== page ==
“There’s a real lack of responsibility and holding accountable of the people at the top who have the power to make change,” says Rola Abimourched, deputy director of investigations and gender equity at the Worker Rights Consortium. “They can always hop to a different country with lower labor standards, instead of paying livable wages where they are.” 

Oteng feels similarly. “For every item of clothing you own, you could ask yourself a thousand questions — where was the cotton picked? Where was the fabric spun and dyed? Who sewed it? For how much money?” he says. “The way we interact with clothing now devalues all the channels our clothing goes through before it gets to us.”

Both Cline and Oteng advocate for a kind of conscious consumption that they say has been lacking for some time in the West’s relationship with its clothes. It boils down to three basic principles: purchase less, take care of what you have, and demand more of the companies you do buy from.

“Demanding more” can mean many things, from choosing smaller, higher quality “slow fashion” brands to supporting bigger brands that are taking steps to be fairer to the people who make their clothes — or declining to buy from manufacturers known to exploit cheap labor.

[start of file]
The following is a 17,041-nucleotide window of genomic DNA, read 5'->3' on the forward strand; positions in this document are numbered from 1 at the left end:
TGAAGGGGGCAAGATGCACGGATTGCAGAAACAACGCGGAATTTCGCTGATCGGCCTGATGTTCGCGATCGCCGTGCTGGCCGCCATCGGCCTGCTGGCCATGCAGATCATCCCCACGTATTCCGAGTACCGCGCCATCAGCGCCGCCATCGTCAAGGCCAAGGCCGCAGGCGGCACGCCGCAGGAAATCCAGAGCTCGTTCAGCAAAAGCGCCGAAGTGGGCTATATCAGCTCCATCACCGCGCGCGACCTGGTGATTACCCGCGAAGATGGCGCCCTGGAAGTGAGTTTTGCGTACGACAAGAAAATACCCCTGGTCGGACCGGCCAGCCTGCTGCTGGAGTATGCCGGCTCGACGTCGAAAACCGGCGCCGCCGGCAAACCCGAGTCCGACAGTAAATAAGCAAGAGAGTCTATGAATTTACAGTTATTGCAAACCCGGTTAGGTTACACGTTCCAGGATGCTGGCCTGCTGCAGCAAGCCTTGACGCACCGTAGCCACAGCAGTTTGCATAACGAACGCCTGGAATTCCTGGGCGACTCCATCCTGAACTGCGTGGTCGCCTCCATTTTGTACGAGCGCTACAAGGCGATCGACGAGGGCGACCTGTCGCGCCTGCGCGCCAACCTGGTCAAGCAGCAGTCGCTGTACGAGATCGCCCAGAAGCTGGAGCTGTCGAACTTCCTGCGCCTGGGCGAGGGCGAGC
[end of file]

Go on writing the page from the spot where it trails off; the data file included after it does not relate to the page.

In the end, after all, it’s consumers who decide what they buy and from whom. And it’s consumers who decide what to do when their clothes begin to fall apart. 

When I go through the clothing bins in Johannesburg, I find that vintage clothing is recognizable not just because of its obvious higher quality. It’s also the only type of secondhand clothing that ever looks repaired. If you can see that an item has a mended hole, a replaced button, or even just a hemmed seam, it’s almost certainly a sign that it came from an earlier era, when damaged clothes were something we tended to, not discarded.

Sometimes I stumble across a vintage shirt or dress with someone’s name sewn carefully into the label. Invariably, those pieces are in near-pristine condition, and the name in the tag always feels to me like a kind of announcement.

I have loved this piece of clothing, it seems to say. I have taken care of it.

And so I try to make the same promise back: that I will treat it that way too, with reverence for its lives already lived, and those still to come.

This story was supported by the Pulitzer Center on Crisis Reporting.

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Ryan Lenora Brown is a writer based in Johannesburg, South Africa. She has been published in the Washington Post, the New York Times MagazineRunner's WorldThe Christian Science Monitor, and others.


Top photo by Anna Kerber / Associated Press